PHNOM PENH, Cambodia -- Cambodia and China on Wednesday rejected U.S. allegations that a Chinese state-owned company was guilty of human rights abuses and corruption in its acquisition of land in Cambodia.
The U.S. Treasury Department’s Office of Foreign Assets Control announced Tuesday that it is imposing sanctions under U.S. law on China’s Union Development Group Co. Ltd. for its activities in Cambodia.
It charged that the company “forced Cambodians from their land and devastated the environment, hurting the livelihoods of local communities, all under the guise of converting Cambodia into a regional logistics hub and tourist destination.”
A spokesman for Cambodian Prime Minister Hun Sen’s ruling Cambodian People's Party said Wednesday that while the U.S. government had the right to impose sanctions, its allegations were baseless.
Sok Eysan said the government allowed the project to proceed only after its master plan was reviewed and approved by the state Cambodian Development Council, and that the Chinese company was working according to that plan.
The U.S. Treasury Department said in a statement announcing the sanctions that the Chinese company in 2008 acquired a 99-year lease from Cambodia’s government for the development of the Dara Sakor project covering almost 20% of Cambodia’s coastline by forming a local company to become the leaseholder. The company later reverted to Chinese ownership, the Treasury Department said.
It charged that Cambodia’s military used violence to help clear the land, and that then-armed forces chief of staff Kun Kim benefited financially from the arrangement. Kun Kim and his close family members have already been targeted with U.S. sanctions for alleged corruption.
U.S. Secretary of State Mike Pompeo spelled out broader concerns in a separate statement Tuesday.
“There are credible reports that the coastal development project at Dara Sakor could be used to host PRC (China’s) military assets, and if so would go against Cambodia’s Constitution and could threaten Indo-Pacific stability, possibly impacting Cambodia’s sovereignty and the security of our allies,” he said.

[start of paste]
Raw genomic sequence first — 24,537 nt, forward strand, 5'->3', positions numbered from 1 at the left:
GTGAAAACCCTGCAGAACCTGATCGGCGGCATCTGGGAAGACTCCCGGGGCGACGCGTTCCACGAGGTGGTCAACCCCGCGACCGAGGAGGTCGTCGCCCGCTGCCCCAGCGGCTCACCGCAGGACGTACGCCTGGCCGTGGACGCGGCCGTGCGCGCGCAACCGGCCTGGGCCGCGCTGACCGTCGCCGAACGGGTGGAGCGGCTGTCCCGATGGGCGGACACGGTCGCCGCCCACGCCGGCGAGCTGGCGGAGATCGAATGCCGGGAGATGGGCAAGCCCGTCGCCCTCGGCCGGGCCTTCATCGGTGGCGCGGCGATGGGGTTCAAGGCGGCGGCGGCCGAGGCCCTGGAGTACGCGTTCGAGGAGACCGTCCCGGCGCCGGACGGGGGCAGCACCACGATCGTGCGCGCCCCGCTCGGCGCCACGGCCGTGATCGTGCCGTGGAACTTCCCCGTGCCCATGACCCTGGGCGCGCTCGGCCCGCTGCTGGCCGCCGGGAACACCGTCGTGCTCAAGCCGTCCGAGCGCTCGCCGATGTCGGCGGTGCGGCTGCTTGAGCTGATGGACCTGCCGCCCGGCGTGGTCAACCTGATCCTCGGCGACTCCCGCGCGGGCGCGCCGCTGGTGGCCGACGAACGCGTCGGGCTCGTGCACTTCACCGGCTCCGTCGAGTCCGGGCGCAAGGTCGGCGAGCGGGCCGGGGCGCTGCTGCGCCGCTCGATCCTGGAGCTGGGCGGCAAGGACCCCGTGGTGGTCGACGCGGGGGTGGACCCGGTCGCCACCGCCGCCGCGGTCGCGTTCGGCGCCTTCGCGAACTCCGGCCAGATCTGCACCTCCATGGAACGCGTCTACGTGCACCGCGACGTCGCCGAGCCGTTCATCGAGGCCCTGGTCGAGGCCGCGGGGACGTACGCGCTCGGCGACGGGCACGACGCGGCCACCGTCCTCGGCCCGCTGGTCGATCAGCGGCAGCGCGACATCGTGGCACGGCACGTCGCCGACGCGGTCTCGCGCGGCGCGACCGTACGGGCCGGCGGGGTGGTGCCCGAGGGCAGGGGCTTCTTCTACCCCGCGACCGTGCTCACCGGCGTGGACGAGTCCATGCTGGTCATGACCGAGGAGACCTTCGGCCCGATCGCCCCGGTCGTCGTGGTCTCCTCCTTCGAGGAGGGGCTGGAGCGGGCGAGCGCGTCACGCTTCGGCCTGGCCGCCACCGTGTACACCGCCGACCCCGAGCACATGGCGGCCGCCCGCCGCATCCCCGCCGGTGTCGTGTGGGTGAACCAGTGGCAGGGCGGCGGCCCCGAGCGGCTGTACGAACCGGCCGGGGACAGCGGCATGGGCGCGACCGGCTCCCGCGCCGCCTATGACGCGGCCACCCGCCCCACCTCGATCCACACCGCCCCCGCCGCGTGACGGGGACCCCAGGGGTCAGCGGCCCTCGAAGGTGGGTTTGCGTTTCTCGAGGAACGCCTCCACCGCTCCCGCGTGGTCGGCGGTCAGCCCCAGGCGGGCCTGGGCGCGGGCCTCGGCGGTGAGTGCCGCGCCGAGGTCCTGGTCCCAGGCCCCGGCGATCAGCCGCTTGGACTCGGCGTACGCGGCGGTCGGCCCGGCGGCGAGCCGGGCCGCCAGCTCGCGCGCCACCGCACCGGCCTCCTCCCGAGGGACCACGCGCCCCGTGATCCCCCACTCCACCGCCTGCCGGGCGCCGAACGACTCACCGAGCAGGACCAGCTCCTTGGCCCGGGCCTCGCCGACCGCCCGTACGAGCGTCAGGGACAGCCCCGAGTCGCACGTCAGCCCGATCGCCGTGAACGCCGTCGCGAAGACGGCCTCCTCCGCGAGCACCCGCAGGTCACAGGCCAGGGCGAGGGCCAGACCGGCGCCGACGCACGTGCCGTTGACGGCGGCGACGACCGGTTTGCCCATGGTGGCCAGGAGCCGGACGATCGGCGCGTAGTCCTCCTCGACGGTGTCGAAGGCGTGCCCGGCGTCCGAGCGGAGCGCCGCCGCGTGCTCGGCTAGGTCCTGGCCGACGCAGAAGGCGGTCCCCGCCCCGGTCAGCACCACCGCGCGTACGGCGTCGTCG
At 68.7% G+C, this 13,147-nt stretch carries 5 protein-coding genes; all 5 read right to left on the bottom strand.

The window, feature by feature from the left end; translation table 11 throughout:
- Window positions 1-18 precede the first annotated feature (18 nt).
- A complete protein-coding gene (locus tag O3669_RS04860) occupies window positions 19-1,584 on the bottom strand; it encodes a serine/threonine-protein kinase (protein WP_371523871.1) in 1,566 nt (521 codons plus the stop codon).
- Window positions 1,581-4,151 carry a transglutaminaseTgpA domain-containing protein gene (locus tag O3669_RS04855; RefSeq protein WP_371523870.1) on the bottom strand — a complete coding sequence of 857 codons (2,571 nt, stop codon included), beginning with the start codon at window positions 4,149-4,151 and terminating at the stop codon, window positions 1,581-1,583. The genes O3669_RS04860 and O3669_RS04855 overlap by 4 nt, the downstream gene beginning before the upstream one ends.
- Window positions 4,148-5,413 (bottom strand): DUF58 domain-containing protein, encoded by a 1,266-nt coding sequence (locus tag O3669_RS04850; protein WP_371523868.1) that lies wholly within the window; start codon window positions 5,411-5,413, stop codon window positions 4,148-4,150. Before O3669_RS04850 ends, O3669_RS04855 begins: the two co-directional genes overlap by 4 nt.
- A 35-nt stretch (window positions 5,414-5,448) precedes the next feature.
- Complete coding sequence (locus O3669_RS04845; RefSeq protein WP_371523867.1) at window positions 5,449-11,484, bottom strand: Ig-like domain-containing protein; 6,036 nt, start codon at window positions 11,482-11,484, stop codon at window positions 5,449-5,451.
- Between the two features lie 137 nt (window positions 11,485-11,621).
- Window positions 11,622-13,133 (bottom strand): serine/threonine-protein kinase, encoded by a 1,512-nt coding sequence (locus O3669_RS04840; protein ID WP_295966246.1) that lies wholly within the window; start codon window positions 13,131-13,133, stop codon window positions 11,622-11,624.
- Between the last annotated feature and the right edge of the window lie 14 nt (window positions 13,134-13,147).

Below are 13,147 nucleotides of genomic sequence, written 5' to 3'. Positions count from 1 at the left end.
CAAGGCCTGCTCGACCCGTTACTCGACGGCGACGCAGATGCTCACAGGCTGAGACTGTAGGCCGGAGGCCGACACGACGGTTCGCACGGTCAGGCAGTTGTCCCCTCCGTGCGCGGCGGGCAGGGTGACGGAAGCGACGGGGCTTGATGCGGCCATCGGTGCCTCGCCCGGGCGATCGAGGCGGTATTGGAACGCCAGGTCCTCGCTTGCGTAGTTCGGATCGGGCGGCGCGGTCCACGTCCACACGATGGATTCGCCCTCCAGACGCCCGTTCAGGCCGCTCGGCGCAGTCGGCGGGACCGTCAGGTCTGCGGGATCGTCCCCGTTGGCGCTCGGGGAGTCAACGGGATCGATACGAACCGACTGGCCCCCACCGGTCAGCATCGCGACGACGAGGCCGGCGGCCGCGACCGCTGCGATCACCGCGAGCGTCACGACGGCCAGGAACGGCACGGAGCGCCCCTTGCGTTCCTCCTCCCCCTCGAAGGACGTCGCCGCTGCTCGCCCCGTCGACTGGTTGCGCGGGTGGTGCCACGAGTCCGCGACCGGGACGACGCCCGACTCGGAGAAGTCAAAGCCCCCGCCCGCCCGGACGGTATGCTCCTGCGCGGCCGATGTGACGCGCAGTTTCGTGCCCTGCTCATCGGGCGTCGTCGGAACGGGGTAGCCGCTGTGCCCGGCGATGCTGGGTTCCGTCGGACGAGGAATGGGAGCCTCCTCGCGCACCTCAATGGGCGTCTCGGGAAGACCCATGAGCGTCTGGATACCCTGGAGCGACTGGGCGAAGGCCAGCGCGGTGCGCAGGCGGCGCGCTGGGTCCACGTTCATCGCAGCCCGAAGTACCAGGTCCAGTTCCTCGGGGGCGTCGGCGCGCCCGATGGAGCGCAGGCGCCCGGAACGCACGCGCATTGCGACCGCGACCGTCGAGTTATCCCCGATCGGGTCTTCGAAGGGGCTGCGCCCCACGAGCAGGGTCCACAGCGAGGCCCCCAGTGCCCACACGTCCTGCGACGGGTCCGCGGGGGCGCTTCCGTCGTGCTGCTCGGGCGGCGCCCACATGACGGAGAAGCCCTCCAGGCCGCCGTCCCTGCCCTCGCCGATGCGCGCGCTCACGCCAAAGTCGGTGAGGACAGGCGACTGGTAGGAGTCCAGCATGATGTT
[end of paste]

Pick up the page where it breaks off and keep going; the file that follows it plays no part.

U.S. officials have previously suggested a Cambodian naval base on the coast was being prepared for use by China, and an airport being built on the Chinese company’s land appeared to be designed to accommodate military aircraft as well as civilian planes.
Hun Sen has denied repeatedly that he would allow any foreign power to use Cambodian territory for a base.
Chinese foreign ministry spokesman Wang Wenbin said Wednesday that Washington “has repeatedly used unwarranted allegations that China’s relevant project in other countries could be transformed into military bases to discredit and attack our normal cooperation with relevant countries."
“However, the United States itself has hundreds of military bases in more than 150 countries around the world. This hypocritical and double-standard practice by the United States is despicable,” Wang said.
The U.S. sanctions, imposed under the Magnitsky Act, block the Chinese company’s access to any assets it has in the United States, and U.S. citizens and companies are barred from conducting any financial or other transactions with it.
Prominent Cambodian environmentalist Ouch Leng said the U.S. action came too late, after a land rights protest leader died, forest and other natural resources were exhausted and people’s livelihoods suffered, leaving them fearful and without decent jobs.
He charged that other Chinese companies are carrying out activities harmful to the environment and hurting people’s livelihoods.
Associated Press writer Grant Peck in Bangkok contributed to this story